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When metaphors become real

Continuing from the last installment from C. S. Lewis’s The Pilgrim’s Regress.

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….. As a man in a dream talks without fear to his dead friend, and only afterwards bethinks himself, “It was a ghost! I have talked with a ghost!” and wakes screaming: even so John sprang up as he saw what he had done.

“I have been praying,” he said. “It is the Landlord under a new name. It is the rules and the black hole and the slavery dressed out in a new fashion to catch me. And I am caught…”

But this was insupportable to him and he said that he had only fallen into a metaphor. Even Mr. Wisdom had confessed that Mother Kirk and the Stewards gave an account of the truth in picture writing. And one must use metaphors. The feelings and the imagination needed that support. “The great thing,” said John, “is to keep the intellect free from them: to remember that they are metaphors.”

John continues onward but the trail becomes so treacherous he finds he must call upon “Mr. Wisdom’s Absolute incessantly….He knew now that he was praying, but he thought he had drawn the fangs of that knowledge.” Finally, the path becomes so dark that he fears falling and stops to rest, hungry and thirsty as he is.

Then I dreamed that once more a Man came to him in the darkness and said, “You must pass the night where you are, but I have brought you a loaf and if you crawl along the ledge ten paces more you will find that a little fall of water comes down the cliff.”

“Sir,” said John. “I do not know your name and I cannot see your face, but I thank you. Will you not sit down and eat, yourself?”

“I am full and not hungry,” said the Man. “And I will pass on. But one word before I go. You cannot have it both ways.”

“What do you mean, sir?”

“Your life has been saved all this day by crying out to something which you call by many names, and you have said to yourself that you used metaphors.”

“Was I wrong, sir?”

“Perhaps not. But you must play fair. If its help is not a metaphor, neither are its commands. If it can answer when you call, then it can speak without your asking. If you can go to it, it can come to you.”

Afterword

John is confronted with the shortcomings of thinking of God as Universal Spirit, a great Mind of which we are each a small part. It’s easy to picture it, like a great mist or nebula of stars high above us. But does this Mind truly have consciousness as we do? If so, then it must have a will of its own. And it must be able to initiate and not merely respond. (And how can we continue to refer to it with the neutral pronoun “it” when the only minds we know are either male or female?)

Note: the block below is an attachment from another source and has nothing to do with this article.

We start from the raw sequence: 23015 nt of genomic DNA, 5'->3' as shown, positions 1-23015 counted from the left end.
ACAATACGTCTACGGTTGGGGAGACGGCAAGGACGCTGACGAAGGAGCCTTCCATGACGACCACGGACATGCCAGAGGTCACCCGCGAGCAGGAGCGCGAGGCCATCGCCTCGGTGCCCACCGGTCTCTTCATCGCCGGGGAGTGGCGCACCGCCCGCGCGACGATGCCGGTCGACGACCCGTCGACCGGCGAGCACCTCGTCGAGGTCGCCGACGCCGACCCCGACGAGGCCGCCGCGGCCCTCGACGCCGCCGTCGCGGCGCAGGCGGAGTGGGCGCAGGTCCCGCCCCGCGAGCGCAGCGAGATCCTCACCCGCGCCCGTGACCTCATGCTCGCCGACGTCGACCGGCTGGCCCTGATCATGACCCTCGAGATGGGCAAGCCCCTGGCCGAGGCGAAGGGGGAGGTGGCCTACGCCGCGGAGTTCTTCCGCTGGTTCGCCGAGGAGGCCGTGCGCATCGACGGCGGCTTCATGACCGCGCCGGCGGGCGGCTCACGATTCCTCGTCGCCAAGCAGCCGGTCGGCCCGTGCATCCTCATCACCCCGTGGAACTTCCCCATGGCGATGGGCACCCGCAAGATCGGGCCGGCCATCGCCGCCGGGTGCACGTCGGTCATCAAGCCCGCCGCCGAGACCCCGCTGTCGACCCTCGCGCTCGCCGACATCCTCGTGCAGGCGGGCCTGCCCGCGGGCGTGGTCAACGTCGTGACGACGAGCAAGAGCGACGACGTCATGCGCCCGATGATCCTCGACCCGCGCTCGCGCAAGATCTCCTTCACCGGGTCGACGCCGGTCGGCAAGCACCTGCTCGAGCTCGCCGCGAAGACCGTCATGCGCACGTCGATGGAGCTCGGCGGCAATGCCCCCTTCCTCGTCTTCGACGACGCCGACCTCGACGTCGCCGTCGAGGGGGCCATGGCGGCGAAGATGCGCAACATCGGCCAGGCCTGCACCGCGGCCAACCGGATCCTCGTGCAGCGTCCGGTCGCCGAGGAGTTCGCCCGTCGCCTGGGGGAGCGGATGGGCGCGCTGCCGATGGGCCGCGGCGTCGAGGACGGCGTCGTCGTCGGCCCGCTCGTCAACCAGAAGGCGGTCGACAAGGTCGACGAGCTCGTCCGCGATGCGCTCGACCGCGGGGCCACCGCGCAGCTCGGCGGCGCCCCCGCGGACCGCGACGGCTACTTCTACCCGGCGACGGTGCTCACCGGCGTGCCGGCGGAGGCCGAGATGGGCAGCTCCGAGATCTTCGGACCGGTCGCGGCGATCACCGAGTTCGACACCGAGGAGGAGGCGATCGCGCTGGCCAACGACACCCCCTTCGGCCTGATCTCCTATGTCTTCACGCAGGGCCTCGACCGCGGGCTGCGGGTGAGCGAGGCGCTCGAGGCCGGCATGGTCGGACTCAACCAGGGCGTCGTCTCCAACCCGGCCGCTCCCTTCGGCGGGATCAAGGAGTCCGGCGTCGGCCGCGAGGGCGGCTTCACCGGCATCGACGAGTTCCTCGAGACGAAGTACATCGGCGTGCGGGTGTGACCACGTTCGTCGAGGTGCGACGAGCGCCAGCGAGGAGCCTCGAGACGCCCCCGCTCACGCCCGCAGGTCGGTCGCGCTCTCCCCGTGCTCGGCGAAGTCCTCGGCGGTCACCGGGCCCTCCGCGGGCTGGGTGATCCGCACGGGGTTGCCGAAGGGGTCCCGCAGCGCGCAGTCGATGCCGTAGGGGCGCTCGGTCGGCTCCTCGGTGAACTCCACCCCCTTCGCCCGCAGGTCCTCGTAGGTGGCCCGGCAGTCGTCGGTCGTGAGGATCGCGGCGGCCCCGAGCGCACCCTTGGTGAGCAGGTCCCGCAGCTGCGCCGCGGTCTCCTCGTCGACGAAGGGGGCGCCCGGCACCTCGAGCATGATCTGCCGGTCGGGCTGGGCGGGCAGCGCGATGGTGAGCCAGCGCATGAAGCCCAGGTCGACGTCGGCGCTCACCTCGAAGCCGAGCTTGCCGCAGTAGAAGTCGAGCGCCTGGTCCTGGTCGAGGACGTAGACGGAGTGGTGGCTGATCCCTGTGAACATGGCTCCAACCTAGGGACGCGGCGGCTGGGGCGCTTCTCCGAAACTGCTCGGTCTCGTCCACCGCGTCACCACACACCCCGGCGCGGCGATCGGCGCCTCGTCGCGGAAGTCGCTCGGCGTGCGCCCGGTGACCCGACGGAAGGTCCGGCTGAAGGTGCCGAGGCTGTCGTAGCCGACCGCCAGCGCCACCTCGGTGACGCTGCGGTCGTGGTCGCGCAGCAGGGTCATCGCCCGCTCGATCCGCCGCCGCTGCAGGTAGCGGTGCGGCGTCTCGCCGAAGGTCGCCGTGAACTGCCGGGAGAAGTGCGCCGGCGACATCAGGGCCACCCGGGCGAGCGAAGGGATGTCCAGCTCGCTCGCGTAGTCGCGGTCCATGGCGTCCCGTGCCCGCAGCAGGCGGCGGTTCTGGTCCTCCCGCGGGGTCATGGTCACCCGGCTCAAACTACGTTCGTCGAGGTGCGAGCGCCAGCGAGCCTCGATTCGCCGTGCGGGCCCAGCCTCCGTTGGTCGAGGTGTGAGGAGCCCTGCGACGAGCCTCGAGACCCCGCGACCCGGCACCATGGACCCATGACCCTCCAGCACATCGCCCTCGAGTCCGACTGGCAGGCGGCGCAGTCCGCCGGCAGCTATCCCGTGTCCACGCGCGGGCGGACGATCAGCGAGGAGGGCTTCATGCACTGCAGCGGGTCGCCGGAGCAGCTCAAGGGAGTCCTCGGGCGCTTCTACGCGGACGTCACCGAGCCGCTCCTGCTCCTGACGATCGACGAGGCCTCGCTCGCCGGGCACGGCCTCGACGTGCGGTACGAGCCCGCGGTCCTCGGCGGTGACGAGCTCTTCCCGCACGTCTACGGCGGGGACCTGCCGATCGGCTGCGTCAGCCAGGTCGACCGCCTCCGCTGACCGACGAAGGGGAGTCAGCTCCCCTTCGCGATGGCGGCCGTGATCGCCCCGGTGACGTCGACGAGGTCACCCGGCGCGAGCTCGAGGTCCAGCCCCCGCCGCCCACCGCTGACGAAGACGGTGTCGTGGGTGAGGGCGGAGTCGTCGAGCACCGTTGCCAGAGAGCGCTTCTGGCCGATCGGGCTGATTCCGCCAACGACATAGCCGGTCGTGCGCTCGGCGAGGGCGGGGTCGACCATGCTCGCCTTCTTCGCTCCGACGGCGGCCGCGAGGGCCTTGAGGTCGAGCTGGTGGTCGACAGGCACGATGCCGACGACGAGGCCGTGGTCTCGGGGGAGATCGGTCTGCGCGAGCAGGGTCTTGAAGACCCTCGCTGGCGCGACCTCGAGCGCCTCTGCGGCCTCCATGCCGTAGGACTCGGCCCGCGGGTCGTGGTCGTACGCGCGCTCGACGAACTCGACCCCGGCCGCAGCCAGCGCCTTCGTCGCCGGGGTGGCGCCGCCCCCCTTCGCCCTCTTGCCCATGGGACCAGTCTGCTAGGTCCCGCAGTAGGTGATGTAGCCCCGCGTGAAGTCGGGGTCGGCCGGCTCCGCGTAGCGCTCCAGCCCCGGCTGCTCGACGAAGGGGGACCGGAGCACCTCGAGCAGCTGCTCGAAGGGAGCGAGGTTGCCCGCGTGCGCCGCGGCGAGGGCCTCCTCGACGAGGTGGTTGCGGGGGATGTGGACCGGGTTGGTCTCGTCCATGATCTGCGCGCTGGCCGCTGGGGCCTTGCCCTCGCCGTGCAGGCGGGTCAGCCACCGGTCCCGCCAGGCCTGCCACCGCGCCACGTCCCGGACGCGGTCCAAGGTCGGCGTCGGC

Avoiding such questions can keep us out of dangerous waters for a while. Universal Spirit, like the God of monism or pantheism, is a rather lame creature. As Lewis writes in another book, “The pantheist’s God does nothing, demands nothing. He is there if you wish for Him, like a book on a shelf.

Jewish and Christian thought teach a concept quite different. Many would like to dispense with the Bible’s apparent metaphors for God too, but, Lewis writes, “it is with a shock that we discover [the Christian images of kingship] to be indispensable. You have had a shock like that before, in connection with smaller matters–when the line pulls at your hand, when something breathes besides you in the dark. But what If He were searching for us? Someone wholly other, such as you experience when you are fishing and there is a sudden tug at the end of the line. It’s alive!”

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Through the Lord’s Prayer to the infinite

Simone Weil was introduced in the previous post.  In this passage she continues the same letter to Father Perrin.  Not all of her statements in Waiting for God are theologically kosher.  However, she was the type of seeker and philosopher who insisted on following truth wherever it led, and who can say whether her journey in theological learning was complete when her brief life ended?  God uses and blesses imperfect vessels to do his work.  

Simone Weil
Simone Weil

From Waiting for God

Since that time I have made a practice of saying [the Lord’s Prayer] through once each morning with absolute attention.  If during the recitation my attention wanders or goes to sleep, in the minutest degree, I begin again until I have once succeeded in going through it with absolutely pure attention.  Sometimes it comes about that I say it again out of sheer pleasure, but I only do it if I really feel the impulse. 

The effect of this practice is extraordinary and surprises me every time, for, although I experience it each day, it exceeds my expectation at each repetition. 

At times the very first words tear my thoughts from my body and transport it to a place outside space where there is neither perspective nor point of view.  The infinity of the ordinary expanses of perception is replaced by an infinity to the second or third degree.  At the same time filling very part of this infinity of infinity, there is silence, a silence which is not an absence of sound but which is the object of a positive sensation, more positive than that of sound.  Noises, if there are any, only reach me after crossing this silence. 

Afterword

In this book Simone Weil writes that she had never read any “mystical works.”  She had not, until a few months before this letter, ever prayed to God.  This passage shows that entirely on her own, she discovered a practice known to Christians since the early centuries of the church: reaching God by meditating on His word.  Such is the grace and power of our Lord.